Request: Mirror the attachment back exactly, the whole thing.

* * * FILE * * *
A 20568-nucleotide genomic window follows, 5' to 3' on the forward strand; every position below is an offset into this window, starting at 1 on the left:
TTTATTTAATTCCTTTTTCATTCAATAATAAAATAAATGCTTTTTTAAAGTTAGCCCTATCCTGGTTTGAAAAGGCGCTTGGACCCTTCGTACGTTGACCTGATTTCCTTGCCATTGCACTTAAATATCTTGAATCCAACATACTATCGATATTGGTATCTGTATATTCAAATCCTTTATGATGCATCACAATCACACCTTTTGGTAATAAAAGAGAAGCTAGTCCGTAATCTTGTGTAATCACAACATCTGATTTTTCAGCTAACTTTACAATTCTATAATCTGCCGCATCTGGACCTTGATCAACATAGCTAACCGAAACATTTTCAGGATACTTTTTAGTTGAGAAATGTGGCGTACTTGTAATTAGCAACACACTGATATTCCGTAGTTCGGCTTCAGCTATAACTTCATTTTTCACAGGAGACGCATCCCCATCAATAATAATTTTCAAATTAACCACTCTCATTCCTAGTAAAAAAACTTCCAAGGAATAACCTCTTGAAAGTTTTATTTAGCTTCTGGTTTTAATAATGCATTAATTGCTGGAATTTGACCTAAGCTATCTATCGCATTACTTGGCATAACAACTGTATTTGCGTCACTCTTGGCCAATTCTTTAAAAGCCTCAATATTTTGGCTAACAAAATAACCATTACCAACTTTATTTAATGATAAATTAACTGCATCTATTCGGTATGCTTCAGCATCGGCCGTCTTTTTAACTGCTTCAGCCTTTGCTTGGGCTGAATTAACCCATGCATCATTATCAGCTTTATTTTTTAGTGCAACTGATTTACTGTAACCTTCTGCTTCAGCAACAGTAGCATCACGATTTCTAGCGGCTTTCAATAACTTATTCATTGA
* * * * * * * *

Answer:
A 20568-nucleotide genomic window follows, 5' to 3' on the forward strand; every position below is an offset into this window, starting at 1 on the left:
TTTATTTAATTCCTTTTTCATTCAATAATAAAATAAATGCTTTTTTAAAGTTAGCCCTATCCTGGTTTGAAAAGGCGCTTGGACCCTTCGTACGTTGACCTGATTTCCTTGCCATTGCACTTAAATATCTTGAATCCAACATACTATCGATATTGGTATCTGTATATTCAAATCCTTTATGATGCATCACAATCACACCTTTTGGTAATAAAAGAGAAGCTAGTCCGTAATCTTGTGTAATCACAACATCTGATTTTTCAGCTAACTTTACAATTCTATAATCTGCCGCATCTGGACCTTGATCAACATAGCTAACCGAAACATTTTCAGGATACTTTTTAGTTGAGAAATGTGGCGTACTTGTAATTAGCAACACACTGATATTCCGTAGTTCGGCTTCAGCTATAACTTCATTTTTCACAGGAGACGCATCCCCATCAATAATAATTTTCAAATTAACCACTCTCATTCCTAGTAAAAAAACTTCCAAGGAATAACCTCTTGAAAGTTTTATTTAGCTTCTGGTTTTAATAATGCATTAATTGCTGGAATTTGACCTAAGCTATCTATCGCATTACTTGGCATAACAACTGTATTTGCGTCACTCTTGGCCAATTCTTTAAAAGCCTCAATATTTTGGCTAACAAAATAACCATTACCAACTTTATTTAATGATAAATTAACTGCATCTATTCGGTATGCTTCAGCATCGGCCGTCTTTTTAACTGCTTCAGCCTTTGCTTGGGCTGAATTAACCCATGCATCATTATCAGCTTTATTTTTTAGTGCAACTGATTTACTGTAACCTTCTGCTTCAGCAACAGTAGCATCACGATTTCTAGCGGCTTTCAATAACTTATTCATTGA